1. re: greedygirl
          Eat_Nopal May 25, 2009 05:31 PM

          "Am I not allowed to complain about falling standards in France just because I'm British?"

          No.

          Your British genes preclude you from truly knowing good food when you see it. Actually, let me reverse course... you said 'see it' not 'taste it' so yes I guess its possible a British person might be able to judge good food via sight, all though that seems incomplete.

          Just kidding. The Brits are learning good food.

          1. re: greedygirl
            pikawicca May 25, 2009 05:39 PM

            I don't give a FF whether the author is an American or not; whoever it is is trying to sell a book. I see no evidence that the standard of cooking is falling in France, quite the opposite. If you're trying to claim that food in general is better in England than in France, you need to have your palate examined.

            1. re: pikawicca
              r
              Roland Parker May 26, 2009 12:38 AM

              I've had plenty of mediocre to average food in France, and excellent food in the UK.

              What it does mean? Nothing, except that it's easy to find good food whereever you go if you do your research, and that it's easy to eat mediocre food wherever you go if you don't. That seems to be the rule of thumb these days.

              I'll add that when I traveled to France twenty years ago, it seemed to be easier to walk into a random restaurant and have a great meal, but that's not so much the case these days. I'm more likely to have a great meal at an unknown place in Italy than I am in France.

              Up till about twenty years ago, the default fine dining in the US was French. It was the preferred choice of the American rich, and in literature up through the '80s the popular concept of a good restaurant was "chez" something. Nowadays I'd have to admit that Italian cuisine has replaced French in the popular mindset, and fine Italian restaurants seem to be doing better than their French counterparts.

              1. re: Roland Parker
                greedygirl May 26, 2009 06:55 AM

                I think that's my point really, that it's a lot easier to find mediocre French food now than it was twenty years ago. France is where I first discovered my passion for food, so I find it dispiriting that it's lost some of its edge. And I agree that Italy is much more consistent these days.

                1. re: greedygirl
                  Eat_Nopal May 26, 2009 09:51 AM

                  Actually... I wonder if your bar has just been set higher than 20 years ago? Here in the States where people have also vastly increased their Gastronomic IQ and appreciation for good food... i also see people develop extremely high expectations that aren't as easy to meet anymore.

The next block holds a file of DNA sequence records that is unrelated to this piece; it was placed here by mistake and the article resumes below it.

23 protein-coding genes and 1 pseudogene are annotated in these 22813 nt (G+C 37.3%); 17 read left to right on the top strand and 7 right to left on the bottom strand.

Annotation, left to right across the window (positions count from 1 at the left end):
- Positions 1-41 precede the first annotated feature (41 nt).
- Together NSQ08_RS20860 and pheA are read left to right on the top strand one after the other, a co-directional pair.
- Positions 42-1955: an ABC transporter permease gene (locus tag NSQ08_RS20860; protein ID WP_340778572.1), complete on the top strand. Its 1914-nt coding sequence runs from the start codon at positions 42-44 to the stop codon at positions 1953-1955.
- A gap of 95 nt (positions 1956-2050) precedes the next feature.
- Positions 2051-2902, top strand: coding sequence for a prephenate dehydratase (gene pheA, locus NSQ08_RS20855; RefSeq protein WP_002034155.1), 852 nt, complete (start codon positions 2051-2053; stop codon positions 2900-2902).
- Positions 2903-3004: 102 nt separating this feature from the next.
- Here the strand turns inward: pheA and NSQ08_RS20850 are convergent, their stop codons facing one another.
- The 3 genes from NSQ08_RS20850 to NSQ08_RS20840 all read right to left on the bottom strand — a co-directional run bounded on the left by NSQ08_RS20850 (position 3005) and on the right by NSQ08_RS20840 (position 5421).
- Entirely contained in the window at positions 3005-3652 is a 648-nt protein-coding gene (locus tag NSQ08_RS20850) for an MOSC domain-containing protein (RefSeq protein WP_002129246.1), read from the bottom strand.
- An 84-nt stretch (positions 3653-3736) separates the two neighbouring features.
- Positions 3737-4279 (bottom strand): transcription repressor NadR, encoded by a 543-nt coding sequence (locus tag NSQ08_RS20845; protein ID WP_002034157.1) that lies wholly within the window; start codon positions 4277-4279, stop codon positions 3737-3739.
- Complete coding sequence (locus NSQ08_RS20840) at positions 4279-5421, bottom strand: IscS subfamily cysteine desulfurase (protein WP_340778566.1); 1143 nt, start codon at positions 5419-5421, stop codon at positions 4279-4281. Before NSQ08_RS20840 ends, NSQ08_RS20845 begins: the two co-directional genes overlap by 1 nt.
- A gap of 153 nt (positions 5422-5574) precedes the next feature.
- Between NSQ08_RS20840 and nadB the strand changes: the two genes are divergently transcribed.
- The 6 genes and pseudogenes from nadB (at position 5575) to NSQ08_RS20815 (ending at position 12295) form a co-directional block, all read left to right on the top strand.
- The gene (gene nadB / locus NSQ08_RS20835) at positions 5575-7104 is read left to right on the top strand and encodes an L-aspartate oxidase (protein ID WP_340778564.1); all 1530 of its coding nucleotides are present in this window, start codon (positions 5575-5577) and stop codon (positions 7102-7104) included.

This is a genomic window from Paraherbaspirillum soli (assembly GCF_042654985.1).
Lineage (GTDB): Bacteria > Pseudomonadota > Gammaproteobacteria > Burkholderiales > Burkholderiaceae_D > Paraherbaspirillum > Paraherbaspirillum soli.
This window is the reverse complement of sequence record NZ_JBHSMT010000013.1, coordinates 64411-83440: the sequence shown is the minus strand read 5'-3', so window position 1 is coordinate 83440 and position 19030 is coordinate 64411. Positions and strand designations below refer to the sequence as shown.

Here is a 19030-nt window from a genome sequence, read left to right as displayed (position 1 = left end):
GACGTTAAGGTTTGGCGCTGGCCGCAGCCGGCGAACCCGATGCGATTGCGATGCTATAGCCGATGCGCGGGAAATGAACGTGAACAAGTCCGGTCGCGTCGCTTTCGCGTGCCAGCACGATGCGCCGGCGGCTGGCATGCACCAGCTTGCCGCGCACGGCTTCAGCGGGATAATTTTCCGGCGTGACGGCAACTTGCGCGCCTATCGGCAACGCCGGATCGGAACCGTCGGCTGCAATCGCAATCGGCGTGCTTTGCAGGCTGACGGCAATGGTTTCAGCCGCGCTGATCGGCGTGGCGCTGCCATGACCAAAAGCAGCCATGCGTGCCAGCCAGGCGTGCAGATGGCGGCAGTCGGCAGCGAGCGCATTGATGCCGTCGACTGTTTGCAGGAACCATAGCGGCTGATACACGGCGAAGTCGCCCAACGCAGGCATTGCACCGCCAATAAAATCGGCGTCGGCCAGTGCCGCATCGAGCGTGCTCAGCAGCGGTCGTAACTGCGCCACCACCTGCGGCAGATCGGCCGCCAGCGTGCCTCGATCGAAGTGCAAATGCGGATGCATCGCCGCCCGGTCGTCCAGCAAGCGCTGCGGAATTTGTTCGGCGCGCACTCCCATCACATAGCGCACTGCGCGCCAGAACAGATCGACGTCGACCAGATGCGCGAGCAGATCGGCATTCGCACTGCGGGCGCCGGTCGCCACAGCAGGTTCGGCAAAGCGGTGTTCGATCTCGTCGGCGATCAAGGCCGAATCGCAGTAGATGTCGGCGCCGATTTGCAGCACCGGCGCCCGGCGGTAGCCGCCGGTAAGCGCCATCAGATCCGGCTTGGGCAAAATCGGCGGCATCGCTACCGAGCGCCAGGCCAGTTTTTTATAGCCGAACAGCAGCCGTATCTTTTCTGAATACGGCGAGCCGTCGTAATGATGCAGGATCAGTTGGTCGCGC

2. re: Roland Parker
                  t
                  tuttebene May 26, 2009 04:08 PM

                  I would agree. Having travelled extensively through southern Italy for one month last summer, I only had one bad meal. Can't say the same about my trips to France.

                  1. re: Roland Parker
                    Chinon00 May 26, 2009 04:43 PM

                    In the United States the French Bistro has sort of replaced the French Restaurant in terms of "face time" for the cuisine. They've been fairly popular since the early 90s. Here in Philly we've recently added another named "Parc".
                    I believe that bistros and as you've added "fine Italian" has taken over because they appear more accessible and fun (and new). Le Bec Fin (also in my hometown) was the area's standard bearer of high end French dining since the 70s; maintaining a Mobile Travel Guide 5 star rating. They've recently stepped back to a more relaxed atmosphere. As "Chef" (George Perrier) put it "people don't want to sit and eat for 3 hours anymore".

                    1. re: Roland Parker
                      k
                      Karen_Schaffer May 26, 2009 10:34 PM

                      And here I was just commenting that I had had much better luck with random restaurants in France than I had on a recent trip to Italy! Though it's been 6-7 years since I've been to France. Still, there did seem to be an awful lot of mediocre food in Italy, enlivened by occasional highlights, but not as many as I had hoped for.

                    2. re: pikawicca
                      Fritter May 26, 2009 02:59 AM

                      "I don't give a FF "